Development and evaluation of an on-animal sensor that is able to remotely monitor breeding animals and generate alerts during mating events.

Farrar, Teneil
University of Sydney


The following is a summary submitted with the application. It will be updated when the student’s abstract/thesis is received.

The overall aim of this research is to develop and evaluate an on-animal sensor that is able to remotely monitor breeding animals and generate alerts during mating events. The smart tag will utilise GNSS, accelerometer and Bluetooth technology to determine geolocation, behaviour and within-flock interactions of individual sheep. Our initial aims in the development of the smart tag are:

  1. To establish a signature of male breeding behaviour in accelerometer data; an
  2. To compare the quality of mating signatures obtained from smart tags fixed to the neck via a collar or to the ear.

Two trials will be conducted to satisfy the aims of the project: a controlled pen trial and a field trial.

Pen trial:
Rams (n=15) will be fitted with ear and collar smart tags to record and compare accelerometer signatures of a ram mounting a restrained ewe in an artificial pen environment. Each ram will be allowed to interact and mate with the restrained ewe for a total of three minutes. Tags will record a broad range of mating behaviours in addition to mounting including courting, sniffing and pawing. Video footage will also be recorded to validate and label the tag data against observed behaviours. This will be replicated twice for each ram over the course of a day. Data will be analysed via machine learning models (such as random forests) generated in R while expertise on data management, data mining and machine learning will be sought from the Sydney Informatics Hub, The University of Sydney. The collar and ear tag type smart tags will be evaluated for their precision and sensitivity. The type of tag that returns the most effective signature of mating activity will then be tested in a field trial.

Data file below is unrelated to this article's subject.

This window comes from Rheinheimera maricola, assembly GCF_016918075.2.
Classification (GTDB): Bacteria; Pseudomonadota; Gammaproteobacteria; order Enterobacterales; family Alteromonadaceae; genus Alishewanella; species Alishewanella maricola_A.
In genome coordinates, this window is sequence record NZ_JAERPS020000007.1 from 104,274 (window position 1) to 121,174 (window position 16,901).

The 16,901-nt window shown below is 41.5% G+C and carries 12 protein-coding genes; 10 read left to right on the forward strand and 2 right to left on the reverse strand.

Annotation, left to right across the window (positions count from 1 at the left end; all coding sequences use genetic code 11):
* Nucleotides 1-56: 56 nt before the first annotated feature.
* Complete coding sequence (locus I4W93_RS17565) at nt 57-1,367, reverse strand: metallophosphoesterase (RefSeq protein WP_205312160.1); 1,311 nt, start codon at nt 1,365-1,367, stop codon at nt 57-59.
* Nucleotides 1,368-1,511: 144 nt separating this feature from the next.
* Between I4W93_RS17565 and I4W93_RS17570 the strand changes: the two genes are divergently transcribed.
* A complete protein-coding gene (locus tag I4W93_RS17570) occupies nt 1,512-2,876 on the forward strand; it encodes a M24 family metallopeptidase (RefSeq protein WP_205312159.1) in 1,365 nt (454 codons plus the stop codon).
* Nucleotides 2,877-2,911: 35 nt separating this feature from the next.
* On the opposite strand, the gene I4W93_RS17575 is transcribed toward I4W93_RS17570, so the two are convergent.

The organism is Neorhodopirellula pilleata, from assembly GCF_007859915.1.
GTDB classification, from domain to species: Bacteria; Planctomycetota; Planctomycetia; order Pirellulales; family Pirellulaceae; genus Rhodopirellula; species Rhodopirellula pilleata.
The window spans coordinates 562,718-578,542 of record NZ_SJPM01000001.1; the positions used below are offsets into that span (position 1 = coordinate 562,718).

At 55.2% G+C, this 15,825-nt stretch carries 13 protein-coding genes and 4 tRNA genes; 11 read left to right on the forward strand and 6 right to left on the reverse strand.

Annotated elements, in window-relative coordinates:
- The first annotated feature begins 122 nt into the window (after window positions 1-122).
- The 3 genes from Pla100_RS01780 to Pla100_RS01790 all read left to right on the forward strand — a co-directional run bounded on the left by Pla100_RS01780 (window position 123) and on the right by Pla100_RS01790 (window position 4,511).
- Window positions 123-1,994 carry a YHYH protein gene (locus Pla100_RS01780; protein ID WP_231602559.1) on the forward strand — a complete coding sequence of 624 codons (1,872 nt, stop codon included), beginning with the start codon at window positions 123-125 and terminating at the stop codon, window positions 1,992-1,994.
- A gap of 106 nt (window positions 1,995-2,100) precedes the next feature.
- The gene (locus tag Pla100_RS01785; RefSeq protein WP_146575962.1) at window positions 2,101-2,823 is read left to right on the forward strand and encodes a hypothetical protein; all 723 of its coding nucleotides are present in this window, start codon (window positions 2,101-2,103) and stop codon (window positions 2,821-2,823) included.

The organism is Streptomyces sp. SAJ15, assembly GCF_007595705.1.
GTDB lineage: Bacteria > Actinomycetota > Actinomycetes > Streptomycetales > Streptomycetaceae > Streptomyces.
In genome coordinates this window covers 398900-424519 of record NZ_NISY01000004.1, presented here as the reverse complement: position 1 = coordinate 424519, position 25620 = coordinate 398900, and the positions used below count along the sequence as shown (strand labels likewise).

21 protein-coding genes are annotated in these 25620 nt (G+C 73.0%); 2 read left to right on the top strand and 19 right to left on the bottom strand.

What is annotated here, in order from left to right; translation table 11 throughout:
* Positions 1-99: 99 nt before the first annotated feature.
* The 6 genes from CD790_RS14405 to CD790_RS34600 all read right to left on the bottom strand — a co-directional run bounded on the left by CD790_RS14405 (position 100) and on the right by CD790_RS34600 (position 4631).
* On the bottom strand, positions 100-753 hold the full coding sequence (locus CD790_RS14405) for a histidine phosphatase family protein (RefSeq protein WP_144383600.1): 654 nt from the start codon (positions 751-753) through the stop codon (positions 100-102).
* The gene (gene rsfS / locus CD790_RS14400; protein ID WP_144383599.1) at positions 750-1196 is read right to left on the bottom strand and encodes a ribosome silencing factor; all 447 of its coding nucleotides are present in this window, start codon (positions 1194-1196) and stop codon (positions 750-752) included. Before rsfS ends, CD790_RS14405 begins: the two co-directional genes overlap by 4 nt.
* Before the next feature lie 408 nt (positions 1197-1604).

Field trial:
Rams (n=5) will be fitted with the selected smart tag (ear or collar type tag) and introduced in-paddock to a flock of oestrus-synchronised ewes (n=30). Data will be collected wirelessly from the tags for a period of 12 hours during peak oestrus (48 hours post-CIDR removal). A remote surveillance system will record video footage for the validation and labelling of tag data with observed behaviours. Data will be analysed as per methods described in the pen trial.

The current study represents the first step in the development of a smart tag for the remote reproductive monitoring of sheep and will achieve the following outcomes:

  • The establishment of the first-ever signature of ram mating activity in accelerometer data
  • Determination of whether ear tags or collar type tags are more effective at monitoring mating activity
  •  Incorporation of the mating signature into the hardware of the smart tags by the Australian Wool Innovation and Digibale
  • The formation of a multi-disciplinary collaboration between the Australian Wool Innovation, Digibale, the Sydney Informatics Hub and the Animal Reproduction Group, University of Sydney.

The ability to detect mating events between individual sheep would allow for the identification of infertile and sub-fertile individuals, low libido rams, estimation of conception date and fetal age as well as the determination of oestrus onset. This would revolutionise the sheep production industry, providing producers with extensive and precise information on the performance, welfare and productivity of each of their individual sheep, enabling them to implement management decisions tailored to the individual animal, rather than the entire flock.